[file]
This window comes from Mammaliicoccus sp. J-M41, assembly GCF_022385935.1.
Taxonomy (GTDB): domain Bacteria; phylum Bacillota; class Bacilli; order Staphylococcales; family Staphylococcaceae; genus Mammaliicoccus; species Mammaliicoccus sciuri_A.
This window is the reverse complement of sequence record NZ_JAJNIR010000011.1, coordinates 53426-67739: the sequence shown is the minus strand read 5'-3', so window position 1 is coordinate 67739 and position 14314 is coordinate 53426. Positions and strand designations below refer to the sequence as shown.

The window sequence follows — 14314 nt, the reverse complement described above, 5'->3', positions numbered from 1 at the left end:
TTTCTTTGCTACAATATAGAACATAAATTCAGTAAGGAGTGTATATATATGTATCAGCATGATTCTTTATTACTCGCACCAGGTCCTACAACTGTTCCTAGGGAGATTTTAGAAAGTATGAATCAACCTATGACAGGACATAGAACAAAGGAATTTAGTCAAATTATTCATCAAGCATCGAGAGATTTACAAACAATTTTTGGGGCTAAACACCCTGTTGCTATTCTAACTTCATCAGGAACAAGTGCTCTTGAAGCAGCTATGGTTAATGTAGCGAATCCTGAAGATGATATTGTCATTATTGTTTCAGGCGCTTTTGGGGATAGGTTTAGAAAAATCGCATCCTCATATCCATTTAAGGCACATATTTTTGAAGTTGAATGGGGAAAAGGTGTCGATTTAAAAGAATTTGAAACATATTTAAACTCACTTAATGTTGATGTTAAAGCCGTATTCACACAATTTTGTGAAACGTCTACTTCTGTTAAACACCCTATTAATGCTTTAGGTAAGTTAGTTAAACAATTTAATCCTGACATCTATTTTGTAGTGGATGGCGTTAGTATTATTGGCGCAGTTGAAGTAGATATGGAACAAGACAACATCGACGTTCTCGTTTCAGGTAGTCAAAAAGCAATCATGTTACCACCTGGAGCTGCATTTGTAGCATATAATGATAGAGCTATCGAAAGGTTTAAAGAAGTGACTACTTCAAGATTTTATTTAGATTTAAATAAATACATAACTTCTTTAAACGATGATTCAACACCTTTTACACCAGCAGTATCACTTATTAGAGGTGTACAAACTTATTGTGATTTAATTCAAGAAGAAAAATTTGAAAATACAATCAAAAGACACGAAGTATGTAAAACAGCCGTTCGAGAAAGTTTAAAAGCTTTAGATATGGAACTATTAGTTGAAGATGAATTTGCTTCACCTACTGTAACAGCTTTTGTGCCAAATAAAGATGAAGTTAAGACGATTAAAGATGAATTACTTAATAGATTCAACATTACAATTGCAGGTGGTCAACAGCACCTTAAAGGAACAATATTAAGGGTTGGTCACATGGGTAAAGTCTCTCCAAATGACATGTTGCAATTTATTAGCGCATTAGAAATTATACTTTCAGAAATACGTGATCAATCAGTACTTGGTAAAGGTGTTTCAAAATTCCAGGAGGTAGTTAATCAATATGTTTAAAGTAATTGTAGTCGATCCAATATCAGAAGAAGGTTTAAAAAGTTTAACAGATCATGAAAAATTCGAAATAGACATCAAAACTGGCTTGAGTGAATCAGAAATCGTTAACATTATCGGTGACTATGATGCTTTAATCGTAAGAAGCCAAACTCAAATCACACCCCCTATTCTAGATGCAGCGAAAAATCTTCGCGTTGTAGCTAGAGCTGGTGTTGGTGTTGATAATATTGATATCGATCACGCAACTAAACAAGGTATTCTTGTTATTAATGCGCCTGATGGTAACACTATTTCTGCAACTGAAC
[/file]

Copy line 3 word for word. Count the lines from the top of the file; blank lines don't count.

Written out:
This window is the reverse complement of sequence record NZ_JAJNIR010000011.1, coordinates 53426-67739: the sequence shown is the minus strand read 5'-3', so window position 1 is coordinate 67739 and position 14314 is coordinate 53426. Positions and strand designations below refer to the sequence as shown.